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Journalism: Not For The Working Class?

Lauren Cope Graduation

Lauren at her graduation day – but is it all downhill from here?

Lauren Cope wants to break into journalism but is feeling the bite. She says those without strong financial support are destined to struggle…

You might have heard, but getting a job today isn’t easy – and working class graduates in particular are feeling the strain.

According to the Journalists at Work 2012 study by the NCTJ, 65% of those in the industry have a parent who is a professional, manager or director, with a measly 3% of new journalists coming from parents who are ‘unskilled’ workers – not reassuring statistics.

And then there are the internships – aspiring journos need an extravagant list of work experience placements under their belt if they even want to be considered.

Four in five young journalists claimed they had to do work experience before getting their first job. What’s most disappointing about this is that 92% of these were unpaid placements.

With some placements lasting a matter of months, costs of travel, lunch and other expenses mount up. Some companies are prepared to help out, but many others only offer expenses to those based in London. Plenty don’t offer anything at all.

Last year MP Hazel Blears proposed a bill to eradicate job postings for unpaid positions, but the bill was not even heard in Parliament.

Times are hard. Young journalists who don’t have already have their own savings or financial backing from their parents are ultimately being forced out of employment.

What’s also worrying is that, from many people I have spoken to, there seems to be the common story that employers favour graduates they already know of.

Tom, a recent graduate from the University of East Anglia, told me: “I was given a position because I impressed during my work experience. They liked that they knew how I worked and wrote already.”

“I paid travel expenses for the experience, but getting a job at the end of it has made it worthwhile. I guess that’s why we’re willing to pay so much – if it helps to get us a job, we’ll do anything.”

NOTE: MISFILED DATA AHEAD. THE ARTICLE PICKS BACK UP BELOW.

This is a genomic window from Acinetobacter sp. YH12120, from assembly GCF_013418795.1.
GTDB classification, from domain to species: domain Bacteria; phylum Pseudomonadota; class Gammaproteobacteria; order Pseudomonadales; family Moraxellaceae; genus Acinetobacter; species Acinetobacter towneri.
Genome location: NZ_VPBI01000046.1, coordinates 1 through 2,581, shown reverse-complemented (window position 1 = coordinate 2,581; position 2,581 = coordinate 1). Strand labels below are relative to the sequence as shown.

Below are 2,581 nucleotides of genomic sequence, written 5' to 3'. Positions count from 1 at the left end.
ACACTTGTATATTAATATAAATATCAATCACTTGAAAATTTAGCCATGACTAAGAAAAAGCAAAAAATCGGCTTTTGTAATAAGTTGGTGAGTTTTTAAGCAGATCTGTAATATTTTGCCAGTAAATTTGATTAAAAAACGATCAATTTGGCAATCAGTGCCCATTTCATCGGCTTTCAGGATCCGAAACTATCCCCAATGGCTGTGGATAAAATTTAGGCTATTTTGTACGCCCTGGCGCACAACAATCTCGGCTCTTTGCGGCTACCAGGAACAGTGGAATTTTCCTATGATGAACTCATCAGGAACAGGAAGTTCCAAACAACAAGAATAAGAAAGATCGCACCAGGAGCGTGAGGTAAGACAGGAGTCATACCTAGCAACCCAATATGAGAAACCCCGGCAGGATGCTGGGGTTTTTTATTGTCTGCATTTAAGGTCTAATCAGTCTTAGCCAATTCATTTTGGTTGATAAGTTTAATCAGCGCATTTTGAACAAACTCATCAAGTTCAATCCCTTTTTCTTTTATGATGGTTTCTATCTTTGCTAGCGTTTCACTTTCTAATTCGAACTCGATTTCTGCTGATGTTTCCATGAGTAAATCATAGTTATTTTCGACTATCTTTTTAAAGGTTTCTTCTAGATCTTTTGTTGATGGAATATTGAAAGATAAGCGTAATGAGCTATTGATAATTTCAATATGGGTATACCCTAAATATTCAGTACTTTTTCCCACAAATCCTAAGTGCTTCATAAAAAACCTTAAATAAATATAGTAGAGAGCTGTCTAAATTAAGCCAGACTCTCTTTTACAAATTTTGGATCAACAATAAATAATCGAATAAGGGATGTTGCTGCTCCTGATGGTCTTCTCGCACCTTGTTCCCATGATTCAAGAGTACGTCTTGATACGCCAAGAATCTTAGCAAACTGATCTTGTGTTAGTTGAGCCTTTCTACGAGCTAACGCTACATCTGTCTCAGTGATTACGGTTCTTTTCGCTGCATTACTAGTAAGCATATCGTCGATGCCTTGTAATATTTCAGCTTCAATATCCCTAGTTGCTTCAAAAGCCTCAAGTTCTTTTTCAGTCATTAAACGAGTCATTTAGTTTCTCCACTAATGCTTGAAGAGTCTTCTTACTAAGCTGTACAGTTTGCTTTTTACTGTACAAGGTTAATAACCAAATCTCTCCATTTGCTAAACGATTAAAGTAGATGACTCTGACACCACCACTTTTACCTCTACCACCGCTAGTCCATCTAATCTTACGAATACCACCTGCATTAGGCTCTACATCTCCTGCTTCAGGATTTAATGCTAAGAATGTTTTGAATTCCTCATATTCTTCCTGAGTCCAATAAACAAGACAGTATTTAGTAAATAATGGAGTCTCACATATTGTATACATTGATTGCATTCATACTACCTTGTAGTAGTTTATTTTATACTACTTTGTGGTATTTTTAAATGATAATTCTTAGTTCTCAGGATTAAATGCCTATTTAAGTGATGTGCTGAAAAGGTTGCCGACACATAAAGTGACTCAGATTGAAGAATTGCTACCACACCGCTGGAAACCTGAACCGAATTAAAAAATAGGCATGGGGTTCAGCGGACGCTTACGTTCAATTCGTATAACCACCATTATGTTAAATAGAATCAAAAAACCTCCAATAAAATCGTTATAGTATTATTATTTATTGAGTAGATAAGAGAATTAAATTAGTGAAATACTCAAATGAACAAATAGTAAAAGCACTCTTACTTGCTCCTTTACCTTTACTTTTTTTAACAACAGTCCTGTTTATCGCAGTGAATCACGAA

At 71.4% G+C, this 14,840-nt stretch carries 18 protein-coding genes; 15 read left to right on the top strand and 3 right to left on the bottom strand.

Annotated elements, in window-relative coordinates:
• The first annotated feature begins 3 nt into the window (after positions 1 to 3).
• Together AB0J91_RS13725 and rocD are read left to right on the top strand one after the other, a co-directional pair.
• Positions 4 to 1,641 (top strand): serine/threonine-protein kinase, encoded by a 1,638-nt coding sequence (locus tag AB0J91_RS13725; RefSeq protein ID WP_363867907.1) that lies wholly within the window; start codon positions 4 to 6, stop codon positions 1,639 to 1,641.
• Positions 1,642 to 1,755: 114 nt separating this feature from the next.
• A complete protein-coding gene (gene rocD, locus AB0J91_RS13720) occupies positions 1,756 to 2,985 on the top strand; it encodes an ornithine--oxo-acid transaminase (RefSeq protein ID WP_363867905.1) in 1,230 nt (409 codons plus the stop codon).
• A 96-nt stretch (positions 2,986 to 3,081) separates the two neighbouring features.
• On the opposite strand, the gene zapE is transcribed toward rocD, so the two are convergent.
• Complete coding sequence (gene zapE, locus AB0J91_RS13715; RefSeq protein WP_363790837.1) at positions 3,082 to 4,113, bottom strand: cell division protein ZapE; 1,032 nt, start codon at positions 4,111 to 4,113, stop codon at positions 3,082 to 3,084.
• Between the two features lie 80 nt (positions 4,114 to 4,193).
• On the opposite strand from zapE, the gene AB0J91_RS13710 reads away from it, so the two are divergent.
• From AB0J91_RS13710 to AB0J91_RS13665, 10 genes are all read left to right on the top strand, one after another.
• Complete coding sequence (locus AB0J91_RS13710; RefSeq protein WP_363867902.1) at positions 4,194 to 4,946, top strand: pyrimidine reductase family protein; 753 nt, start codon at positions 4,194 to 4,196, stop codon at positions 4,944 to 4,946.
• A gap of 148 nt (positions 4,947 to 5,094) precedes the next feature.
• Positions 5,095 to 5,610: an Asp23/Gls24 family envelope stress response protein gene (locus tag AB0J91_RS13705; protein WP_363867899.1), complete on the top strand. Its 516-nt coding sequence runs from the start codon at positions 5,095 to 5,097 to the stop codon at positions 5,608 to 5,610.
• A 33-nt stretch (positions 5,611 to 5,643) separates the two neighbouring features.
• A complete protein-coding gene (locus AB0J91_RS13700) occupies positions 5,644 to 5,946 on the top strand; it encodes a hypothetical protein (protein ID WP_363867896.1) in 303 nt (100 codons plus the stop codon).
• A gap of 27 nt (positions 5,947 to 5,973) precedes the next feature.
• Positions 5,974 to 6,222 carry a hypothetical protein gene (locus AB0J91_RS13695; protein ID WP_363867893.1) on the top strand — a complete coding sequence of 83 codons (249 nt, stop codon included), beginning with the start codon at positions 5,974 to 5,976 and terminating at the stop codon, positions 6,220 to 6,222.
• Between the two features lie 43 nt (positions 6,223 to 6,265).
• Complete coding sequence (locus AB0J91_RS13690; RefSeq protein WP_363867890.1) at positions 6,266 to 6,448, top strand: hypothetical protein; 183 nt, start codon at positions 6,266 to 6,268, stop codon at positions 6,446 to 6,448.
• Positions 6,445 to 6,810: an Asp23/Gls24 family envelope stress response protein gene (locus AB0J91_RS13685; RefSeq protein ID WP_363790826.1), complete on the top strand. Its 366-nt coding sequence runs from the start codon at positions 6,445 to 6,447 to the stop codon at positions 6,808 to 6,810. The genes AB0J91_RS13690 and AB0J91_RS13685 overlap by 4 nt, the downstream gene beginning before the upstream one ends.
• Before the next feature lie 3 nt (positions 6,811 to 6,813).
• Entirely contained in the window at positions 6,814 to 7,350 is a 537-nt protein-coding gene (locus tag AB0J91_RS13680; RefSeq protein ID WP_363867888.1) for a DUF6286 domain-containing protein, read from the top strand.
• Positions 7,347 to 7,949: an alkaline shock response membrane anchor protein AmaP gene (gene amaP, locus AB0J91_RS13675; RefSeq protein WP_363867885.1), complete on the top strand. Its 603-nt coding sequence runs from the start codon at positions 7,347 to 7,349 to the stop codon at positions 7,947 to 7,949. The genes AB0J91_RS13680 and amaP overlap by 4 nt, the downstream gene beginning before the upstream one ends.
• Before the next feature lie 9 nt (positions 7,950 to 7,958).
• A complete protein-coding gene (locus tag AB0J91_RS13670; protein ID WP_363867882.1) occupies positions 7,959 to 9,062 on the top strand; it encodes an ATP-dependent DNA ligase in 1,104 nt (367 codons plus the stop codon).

But the bad news doesn’t end there. To become a junior reporter at most UK newspapers, an NCTJ qualification is required.

The diploma, which teaches you essential elements of reporting, shorthand, court reporting and media law, is seen by many as the gateway to a journalism career.

If you have the foresight to combine this qualification with an undergraduate degree, then you can save money and time. If not, forking out for a Master’s, may be necessary.

Alternatively you can try the year-long course, or even the five-month fast-track diploma. But this isn’t cheap – the latter costs just under £2,000, without expenses. If you already have a student loan, getting this mandatory extra qualification might not be financially viable.

All this gloom and doom is only relevant, though, if you can find jobs to apply to. Journalism jobs are notoriously under-advertised, and although sites like JournoGrads, HoldTheFrontPage and Journalism.co.uk post listings, plenty of newsroom jobs are handed out through contacts.

In a crowded profession, getting replies to emails is uncommon, article pitches often go ignored and critique is rarely provided.

Financial experts might be insisting that the economy is improving, but the costs of getting into journalism are sticking around. More work than ever is needed to get our feet in the very, very expensive door.

What do you think? How accessible a profession is journalism, and how important are money and connections when it comes to getting onto the career ladder? Leave a comment below, or join in the conversation on Twitter @JournoGrads

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